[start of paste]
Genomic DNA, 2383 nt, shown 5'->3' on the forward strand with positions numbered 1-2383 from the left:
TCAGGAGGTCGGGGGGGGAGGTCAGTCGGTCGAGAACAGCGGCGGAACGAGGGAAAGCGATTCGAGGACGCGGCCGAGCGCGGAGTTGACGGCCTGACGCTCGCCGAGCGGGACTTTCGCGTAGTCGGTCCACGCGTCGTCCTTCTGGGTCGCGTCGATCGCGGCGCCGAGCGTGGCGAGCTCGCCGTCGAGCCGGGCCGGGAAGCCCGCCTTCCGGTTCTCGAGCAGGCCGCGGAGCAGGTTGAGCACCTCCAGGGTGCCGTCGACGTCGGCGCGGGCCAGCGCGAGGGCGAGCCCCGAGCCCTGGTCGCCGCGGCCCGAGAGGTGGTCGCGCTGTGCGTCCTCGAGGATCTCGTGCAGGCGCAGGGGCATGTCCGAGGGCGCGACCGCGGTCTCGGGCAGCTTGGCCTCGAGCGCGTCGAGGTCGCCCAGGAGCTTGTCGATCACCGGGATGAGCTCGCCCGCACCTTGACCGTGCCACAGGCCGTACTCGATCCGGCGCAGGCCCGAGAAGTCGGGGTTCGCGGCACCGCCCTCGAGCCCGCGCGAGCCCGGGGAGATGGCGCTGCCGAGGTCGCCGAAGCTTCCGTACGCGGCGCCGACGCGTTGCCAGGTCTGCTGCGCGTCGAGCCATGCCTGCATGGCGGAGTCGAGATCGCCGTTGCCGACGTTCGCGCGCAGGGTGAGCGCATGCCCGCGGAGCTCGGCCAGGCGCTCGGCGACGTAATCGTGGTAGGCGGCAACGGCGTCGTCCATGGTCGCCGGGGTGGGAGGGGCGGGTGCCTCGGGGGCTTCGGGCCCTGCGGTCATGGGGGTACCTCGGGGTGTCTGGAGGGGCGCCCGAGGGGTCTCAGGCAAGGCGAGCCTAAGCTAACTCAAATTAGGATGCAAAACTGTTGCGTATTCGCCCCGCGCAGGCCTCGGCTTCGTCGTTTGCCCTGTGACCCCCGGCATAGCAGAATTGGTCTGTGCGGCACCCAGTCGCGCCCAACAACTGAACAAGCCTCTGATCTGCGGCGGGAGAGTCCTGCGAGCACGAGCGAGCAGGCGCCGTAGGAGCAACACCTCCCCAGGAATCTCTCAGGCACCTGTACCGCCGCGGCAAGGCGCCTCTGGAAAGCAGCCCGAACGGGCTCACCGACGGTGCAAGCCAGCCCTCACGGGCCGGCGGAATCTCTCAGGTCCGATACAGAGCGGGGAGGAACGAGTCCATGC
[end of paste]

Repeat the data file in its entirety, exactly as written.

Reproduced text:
Genomic DNA, 2383 nt, shown 5'->3' on the forward strand with positions numbered 1-2383 from the left:
TCAGGAGGTCGGGGGGGGAGGTCAGTCGGTCGAGAACAGCGGCGGAACGAGGGAAAGCGATTCGAGGACGCGGCCGAGCGCGGAGTTGACGGCCTGACGCTCGCCGAGCGGGACTTTCGCGTAGTCGGTCCACGCGTCGTCCTTCTGGGTCGCGTCGATCGCGGCGCCGAGCGTGGCGAGCTCGCCGTCGAGCCGGGCCGGGAAGCCCGCCTTCCGGTTCTCGAGCAGGCCGCGGAGCAGGTTGAGCACCTCCAGGGTGCCGTCGACGTCGGCGCGGGCCAGCGCGAGGGCGAGCCCCGAGCCCTGGTCGCCGCGGCCCGAGAGGTGGTCGCGCTGTGCGTCCTCGAGGATCTCGTGCAGGCGCAGGGGCATGTCCGAGGGCGCGACCGCGGTCTCGGGCAGCTTGGCCTCGAGCGCGTCGAGGTCGCCCAGGAGCTTGTCGATCACCGGGATGAGCTCGCCCGCACCTTGACCGTGCCACAGGCCGTACTCGATCCGGCGCAGGCCCGAGAAGTCGGGGTTCGCGGCACCGCCCTCGAGCCCGCGCGAGCCCGGGGAGATGGCGCTGCCGAGGTCGCCGAAGCTTCCGTACGCGGCGCCGACGCGTTGCCAGGTCTGCTGCGCGTCGAGCCATGCCTGCATGGCGGAGTCGAGATCGCCGTTGCCGACGTTCGCGCGCAGGGTGAGCGCATGCCCGCGGAGCTCGGCCAGGCGCTCGGCGACGTAATCGTGGTAGGCGGCAACGGCGTCGTCCATGGTCGCCGGGGTGGGAGGGGCGGGTGCCTCGGGGGCTTCGGGCCCTGCGGTCATGGGGGTACCTCGGGGTGTCTGGAGGGGCGCCCGAGGGGTCTCAGGCAAGGCGAGCCTAAGCTAACTCAAATTAGGATGCAAAACTGTTGCGTATTCGCCCCGCGCAGGCCTCGGCTTCGTCGTTTGCCCTGTGACCCCCGGCATAGCAGAATTGGTCTGTGCGGCACCCAGTCGCGCCCAACAACTGAACAAGCCTCTGATCTGCGGCGGGAGAGTCCTGCGAGCACGAGCGAGCAGGCGCCGTAGGAGCAACACCTCCCCAGGAATCTCTCAGGCACCTGTACCGCCGCGGCAAGGCGCCTCTGGAAAGCAGCCCGAACGGGCTCACCGACGGTGCAAGCCAGCCCTCACGGGCCGGCGGAATCTCTCAGGTCCGATACAGAGCGGGGAGGAACGAGTCCATGC